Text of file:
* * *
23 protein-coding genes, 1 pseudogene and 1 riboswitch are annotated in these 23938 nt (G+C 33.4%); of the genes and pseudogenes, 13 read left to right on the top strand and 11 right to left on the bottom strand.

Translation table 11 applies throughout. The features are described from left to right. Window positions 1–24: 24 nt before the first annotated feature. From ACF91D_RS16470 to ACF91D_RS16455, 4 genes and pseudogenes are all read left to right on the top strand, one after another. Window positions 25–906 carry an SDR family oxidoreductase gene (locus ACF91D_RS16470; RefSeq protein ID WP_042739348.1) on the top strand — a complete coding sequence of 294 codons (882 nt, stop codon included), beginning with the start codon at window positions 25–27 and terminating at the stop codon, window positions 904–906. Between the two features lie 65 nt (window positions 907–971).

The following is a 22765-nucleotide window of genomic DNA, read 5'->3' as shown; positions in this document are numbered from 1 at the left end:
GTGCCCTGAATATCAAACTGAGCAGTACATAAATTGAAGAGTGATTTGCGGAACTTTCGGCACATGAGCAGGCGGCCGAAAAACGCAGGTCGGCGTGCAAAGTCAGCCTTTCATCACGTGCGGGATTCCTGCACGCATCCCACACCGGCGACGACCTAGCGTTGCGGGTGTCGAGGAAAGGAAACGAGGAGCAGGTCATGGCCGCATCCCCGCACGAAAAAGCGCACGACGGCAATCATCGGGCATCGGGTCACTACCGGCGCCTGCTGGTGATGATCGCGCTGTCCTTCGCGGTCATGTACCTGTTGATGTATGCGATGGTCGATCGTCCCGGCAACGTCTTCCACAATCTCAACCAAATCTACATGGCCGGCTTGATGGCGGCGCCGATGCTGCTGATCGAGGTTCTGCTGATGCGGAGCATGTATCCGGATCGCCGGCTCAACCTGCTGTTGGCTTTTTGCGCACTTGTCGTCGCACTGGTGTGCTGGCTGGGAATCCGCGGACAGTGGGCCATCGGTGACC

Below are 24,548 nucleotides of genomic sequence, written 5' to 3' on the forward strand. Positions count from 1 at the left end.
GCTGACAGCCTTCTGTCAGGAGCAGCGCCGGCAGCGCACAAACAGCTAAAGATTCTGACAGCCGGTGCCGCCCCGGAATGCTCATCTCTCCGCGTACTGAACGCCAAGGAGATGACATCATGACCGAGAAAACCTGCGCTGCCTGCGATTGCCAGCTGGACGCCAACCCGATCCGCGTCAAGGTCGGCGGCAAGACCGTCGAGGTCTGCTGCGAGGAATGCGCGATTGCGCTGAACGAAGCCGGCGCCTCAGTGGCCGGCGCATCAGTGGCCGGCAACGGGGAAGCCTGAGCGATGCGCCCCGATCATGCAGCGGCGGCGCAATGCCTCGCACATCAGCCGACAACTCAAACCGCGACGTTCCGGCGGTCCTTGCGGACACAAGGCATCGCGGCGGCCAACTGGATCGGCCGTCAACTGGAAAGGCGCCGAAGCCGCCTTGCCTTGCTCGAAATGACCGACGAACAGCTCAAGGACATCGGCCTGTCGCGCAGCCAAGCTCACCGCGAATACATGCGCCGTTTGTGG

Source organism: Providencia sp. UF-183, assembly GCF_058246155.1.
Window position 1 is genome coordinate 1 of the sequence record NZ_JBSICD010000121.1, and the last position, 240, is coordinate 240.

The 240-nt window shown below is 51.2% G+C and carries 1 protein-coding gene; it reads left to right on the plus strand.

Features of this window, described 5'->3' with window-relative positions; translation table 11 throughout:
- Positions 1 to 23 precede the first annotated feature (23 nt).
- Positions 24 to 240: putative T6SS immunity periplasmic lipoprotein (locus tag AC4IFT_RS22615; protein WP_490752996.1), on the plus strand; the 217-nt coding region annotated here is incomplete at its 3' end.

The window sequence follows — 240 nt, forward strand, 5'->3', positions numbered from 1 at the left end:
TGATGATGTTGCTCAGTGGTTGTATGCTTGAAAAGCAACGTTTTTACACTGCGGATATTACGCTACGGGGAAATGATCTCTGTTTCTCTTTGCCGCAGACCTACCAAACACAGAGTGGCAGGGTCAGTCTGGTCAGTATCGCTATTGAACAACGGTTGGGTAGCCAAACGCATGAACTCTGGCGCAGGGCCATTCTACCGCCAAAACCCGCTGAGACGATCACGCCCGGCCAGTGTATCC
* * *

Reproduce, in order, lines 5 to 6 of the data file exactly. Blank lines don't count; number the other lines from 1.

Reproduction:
Below are 24,548 nucleotides of genomic sequence, written 5' to 3' on the forward strand. Positions count from 1 at the left end.
GCTGACAGCCTTCTGTCAGGAGCAGCGCCGGCAGCGCACAAACAGCTAAAGATTCTGACAGCCGGTGCCGCCCCGGAATGCTCATCTCTCCGCGTACTGAACGCCAAGGAGATGACATCATGACCGAGAAAACCTGCGCTGCCTGCGATTGCCAGCTGGACGCCAACCCGATCCGCGTCAAGGTCGGCGGCAAGACCGTCGAGGTCTGCTGCGAGGAATGCGCGATTGCGCTGAACGAAGCCGGCGCCTCAGTGGCCGGCGCATCAGTGGCCGGCAACGGGGAAGCCTGAGCGATGCGCCCCGATCATGCAGCGGCGGCGCAATGCCTCGCACATCAGCCGACAACTCAAACCGCGACGTTCCGGCGGTCCTTGCGGACACAAGGCATCGCGGCGGCCAACTGGATCGGCCGTCAACTGGAAAGGCGCCGAAGCCGCCTTGCCTTGCTCGAAATGACCGACGAACAGCTCAAGGACATCGGCCTGTCGCGCAGCCAAGCTCACCGCGAATACATGCGCCGTTTGTGG